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COAL MINE FATALITY - On Wednesday, February 1, 2006, a 58-year old bulldozer operator with 15 years mining experience was fatally injured while cutting a bench in the natural slope of a hillside in preparation for surface mining. The accident occurred when the blade of his bulldozer ruptured a buried 16-inch, low pressure, high volume, natural gas transmission pipeline. Natural gas escaping from the pipeline immediately burst into flames, engulfing the bulldozer.

Photo of Accident Scene Described in Paragraph Above

Best Practices
  • Identify and mark all right-of-ways for pipelines and other buried utilities in the proposed mining area before mining begins.
  • Ensure that utility markers are installed, maintained conspicuous, and not removed for any reason.
  • Maintain a safe distance between active mining and right-of-ways.
  • Ensure that certified mine maps accurately depict the location of all active and abandoned gas wells and buried utilities.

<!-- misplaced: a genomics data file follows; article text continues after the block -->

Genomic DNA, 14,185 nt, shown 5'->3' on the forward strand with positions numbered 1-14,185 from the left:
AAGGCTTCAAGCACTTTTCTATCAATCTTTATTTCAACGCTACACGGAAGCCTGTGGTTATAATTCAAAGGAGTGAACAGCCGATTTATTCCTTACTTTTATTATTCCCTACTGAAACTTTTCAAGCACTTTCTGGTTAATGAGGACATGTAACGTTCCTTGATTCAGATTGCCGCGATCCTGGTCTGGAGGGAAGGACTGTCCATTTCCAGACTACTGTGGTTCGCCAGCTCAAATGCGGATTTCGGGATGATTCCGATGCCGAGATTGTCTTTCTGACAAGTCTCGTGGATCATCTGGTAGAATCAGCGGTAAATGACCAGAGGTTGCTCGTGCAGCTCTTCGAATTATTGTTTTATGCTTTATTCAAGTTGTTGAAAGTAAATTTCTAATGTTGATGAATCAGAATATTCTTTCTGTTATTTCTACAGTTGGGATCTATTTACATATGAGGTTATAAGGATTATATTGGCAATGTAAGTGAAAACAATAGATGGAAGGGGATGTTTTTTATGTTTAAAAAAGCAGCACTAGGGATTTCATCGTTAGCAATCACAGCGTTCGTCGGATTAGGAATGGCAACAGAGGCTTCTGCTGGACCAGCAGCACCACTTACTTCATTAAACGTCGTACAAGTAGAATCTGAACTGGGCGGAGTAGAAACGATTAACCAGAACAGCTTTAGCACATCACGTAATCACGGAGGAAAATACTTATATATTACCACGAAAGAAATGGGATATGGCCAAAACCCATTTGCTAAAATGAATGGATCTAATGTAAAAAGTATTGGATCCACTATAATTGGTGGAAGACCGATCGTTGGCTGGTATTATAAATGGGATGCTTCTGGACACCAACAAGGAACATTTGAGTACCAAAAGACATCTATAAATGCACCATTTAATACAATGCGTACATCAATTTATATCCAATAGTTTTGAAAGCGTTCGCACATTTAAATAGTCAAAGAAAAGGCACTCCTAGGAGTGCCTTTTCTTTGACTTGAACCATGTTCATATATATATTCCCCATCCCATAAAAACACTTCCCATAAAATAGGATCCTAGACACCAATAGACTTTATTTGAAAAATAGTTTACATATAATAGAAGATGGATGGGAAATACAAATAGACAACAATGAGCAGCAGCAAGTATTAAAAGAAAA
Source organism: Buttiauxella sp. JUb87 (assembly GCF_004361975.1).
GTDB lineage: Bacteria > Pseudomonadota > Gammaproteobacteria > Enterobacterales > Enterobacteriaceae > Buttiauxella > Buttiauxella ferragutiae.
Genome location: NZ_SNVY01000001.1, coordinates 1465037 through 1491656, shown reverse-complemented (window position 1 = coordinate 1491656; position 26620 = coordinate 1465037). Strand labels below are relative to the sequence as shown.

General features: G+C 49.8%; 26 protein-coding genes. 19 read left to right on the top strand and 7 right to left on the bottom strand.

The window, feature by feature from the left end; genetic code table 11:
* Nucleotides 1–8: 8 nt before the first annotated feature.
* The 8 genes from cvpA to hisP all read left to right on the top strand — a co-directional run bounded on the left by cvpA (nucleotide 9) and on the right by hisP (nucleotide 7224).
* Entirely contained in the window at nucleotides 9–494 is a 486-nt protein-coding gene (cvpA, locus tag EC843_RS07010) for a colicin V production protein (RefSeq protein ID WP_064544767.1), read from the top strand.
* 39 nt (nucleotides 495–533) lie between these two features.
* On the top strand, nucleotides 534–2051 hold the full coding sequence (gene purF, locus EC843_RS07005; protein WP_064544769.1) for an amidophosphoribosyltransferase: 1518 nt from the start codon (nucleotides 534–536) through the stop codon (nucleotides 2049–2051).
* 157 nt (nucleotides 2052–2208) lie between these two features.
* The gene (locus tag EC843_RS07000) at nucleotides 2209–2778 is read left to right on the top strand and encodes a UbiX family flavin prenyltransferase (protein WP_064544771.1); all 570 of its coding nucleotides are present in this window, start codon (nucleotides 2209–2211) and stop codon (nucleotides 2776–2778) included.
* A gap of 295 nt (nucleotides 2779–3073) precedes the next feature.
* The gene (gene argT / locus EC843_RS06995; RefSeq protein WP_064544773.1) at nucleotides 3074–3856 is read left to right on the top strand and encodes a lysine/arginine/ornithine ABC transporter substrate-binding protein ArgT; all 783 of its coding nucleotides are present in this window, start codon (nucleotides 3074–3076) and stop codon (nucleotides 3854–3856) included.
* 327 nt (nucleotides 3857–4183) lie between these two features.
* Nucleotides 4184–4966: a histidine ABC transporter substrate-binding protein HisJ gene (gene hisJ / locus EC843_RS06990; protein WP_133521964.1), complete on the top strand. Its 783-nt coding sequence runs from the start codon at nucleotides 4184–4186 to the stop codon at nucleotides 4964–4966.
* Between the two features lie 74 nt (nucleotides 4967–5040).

• Utilize an independent utility location contractor to verify utility locations.
  • Review the identification and location of buried utilities with all employees (additional information at
  • More Information E-mail Suggestion for Accident Prevention Program Submit your own suggestion for a remedy to prevent this type of accident in the future.
    Please specify if you wish your submission to be anonymous or whether your name may be used. Please include the year of the fatality and the fatality number.

    This is the 19th fatality reported during calendar year 2006 in the coal mining industry. As of this date in 2005, there were no fatalities reported in coal mining. This is the third fatality classified as Fire in 2006.

    The information provided in this notice is based on preliminary data ONLY and does not represent final determinations regarding the nature of the incident or conclusions regarding the cause of the fatality.

    For more information:
    Fatal Alert Bulletin Icon MSHA's Fatal Accident Investigation Report